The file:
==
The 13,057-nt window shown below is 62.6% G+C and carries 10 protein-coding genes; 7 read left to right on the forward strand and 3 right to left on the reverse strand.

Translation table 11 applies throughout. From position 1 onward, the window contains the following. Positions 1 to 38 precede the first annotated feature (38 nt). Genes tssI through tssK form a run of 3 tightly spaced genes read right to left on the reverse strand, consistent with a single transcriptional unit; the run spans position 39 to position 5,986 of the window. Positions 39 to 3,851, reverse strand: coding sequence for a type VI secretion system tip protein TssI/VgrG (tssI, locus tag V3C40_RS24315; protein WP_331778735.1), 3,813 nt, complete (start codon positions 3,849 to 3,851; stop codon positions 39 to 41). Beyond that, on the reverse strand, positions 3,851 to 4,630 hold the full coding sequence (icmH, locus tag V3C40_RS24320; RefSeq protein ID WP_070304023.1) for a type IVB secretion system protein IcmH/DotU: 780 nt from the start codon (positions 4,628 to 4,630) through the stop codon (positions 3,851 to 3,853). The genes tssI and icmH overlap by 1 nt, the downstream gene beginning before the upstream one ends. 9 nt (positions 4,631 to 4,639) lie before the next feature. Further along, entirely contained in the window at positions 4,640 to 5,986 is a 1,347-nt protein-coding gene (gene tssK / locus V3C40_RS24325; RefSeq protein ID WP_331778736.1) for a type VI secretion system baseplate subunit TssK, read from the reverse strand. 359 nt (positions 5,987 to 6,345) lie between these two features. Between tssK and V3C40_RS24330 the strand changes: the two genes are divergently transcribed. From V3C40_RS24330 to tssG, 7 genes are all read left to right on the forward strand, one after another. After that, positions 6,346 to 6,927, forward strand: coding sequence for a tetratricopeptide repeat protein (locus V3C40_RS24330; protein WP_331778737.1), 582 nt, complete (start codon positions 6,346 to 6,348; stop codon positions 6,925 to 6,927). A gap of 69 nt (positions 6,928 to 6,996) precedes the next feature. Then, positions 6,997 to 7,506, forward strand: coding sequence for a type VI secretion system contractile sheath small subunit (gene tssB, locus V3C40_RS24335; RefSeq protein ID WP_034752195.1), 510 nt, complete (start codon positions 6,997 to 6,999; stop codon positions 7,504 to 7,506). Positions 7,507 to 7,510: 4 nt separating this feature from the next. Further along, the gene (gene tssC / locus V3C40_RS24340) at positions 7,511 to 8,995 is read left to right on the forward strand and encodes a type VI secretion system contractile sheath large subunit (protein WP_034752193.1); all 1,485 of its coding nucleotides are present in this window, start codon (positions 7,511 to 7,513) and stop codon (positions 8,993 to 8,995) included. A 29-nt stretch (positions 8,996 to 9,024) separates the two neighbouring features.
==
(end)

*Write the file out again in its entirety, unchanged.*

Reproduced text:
The 13,057-nt window shown below is 62.6% G+C and carries 10 protein-coding genes; 7 read left to right on the forward strand and 3 right to left on the reverse strand.

Translation table 11 applies throughout. From position 1 onward, the window contains the following. Positions 1 to 38 precede the first annotated feature (38 nt). Genes tssI through tssK form a run of 3 tightly spaced genes read right to left on the reverse strand, consistent with a single transcriptional unit; the run spans position 39 to position 5,986 of the window. Positions 39 to 3,851, reverse strand: coding sequence for a type VI secretion system tip protein TssI/VgrG (tssI, locus tag V3C40_RS24315; protein WP_331778735.1), 3,813 nt, complete (start codon positions 3,849 to 3,851; stop codon positions 39 to 41). Beyond that, on the reverse strand, positions 3,851 to 4,630 hold the full coding sequence (icmH, locus tag V3C40_RS24320; RefSeq protein ID WP_070304023.1) for a type IVB secretion system protein IcmH/DotU: 780 nt from the start codon (positions 4,628 to 4,630) through the stop codon (positions 3,851 to 3,853). The genes tssI and icmH overlap by 1 nt, the downstream gene beginning before the upstream one ends. 9 nt (positions 4,631 to 4,639) lie before the next feature. Further along, entirely contained in the window at positions 4,640 to 5,986 is a 1,347-nt protein-coding gene (gene tssK / locus V3C40_RS24325; RefSeq protein ID WP_331778736.1) for a type VI secretion system baseplate subunit TssK, read from the reverse strand. 359 nt (positions 5,987 to 6,345) lie between these two features. Between tssK and V3C40_RS24330 the strand changes: the two genes are divergently transcribed. From V3C40_RS24330 to tssG, 7 genes are all read left to right on the forward strand, one after another. After that, positions 6,346 to 6,927, forward strand: coding sequence for a tetratricopeptide repeat protein (locus V3C40_RS24330; protein WP_331778737.1), 582 nt, complete (start codon positions 6,346 to 6,348; stop codon positions 6,925 to 6,927). A gap of 69 nt (positions 6,928 to 6,996) precedes the next feature. Then, positions 6,997 to 7,506, forward strand: coding sequence for a type VI secretion system contractile sheath small subunit (gene tssB, locus V3C40_RS24335; RefSeq protein ID WP_034752195.1), 510 nt, complete (start codon positions 6,997 to 6,999; stop codon positions 7,504 to 7,506). Positions 7,507 to 7,510: 4 nt separating this feature from the next. Further along, the gene (gene tssC / locus V3C40_RS24340) at positions 7,511 to 8,995 is read left to right on the forward strand and encodes a type VI secretion system contractile sheath large subunit (protein WP_034752193.1); all 1,485 of its coding nucleotides are present in this window, start codon (positions 7,511 to 7,513) and stop codon (positions 8,993 to 8,995) included. A 29-nt stretch (positions 8,996 to 9,024) separates the two neighbouring features.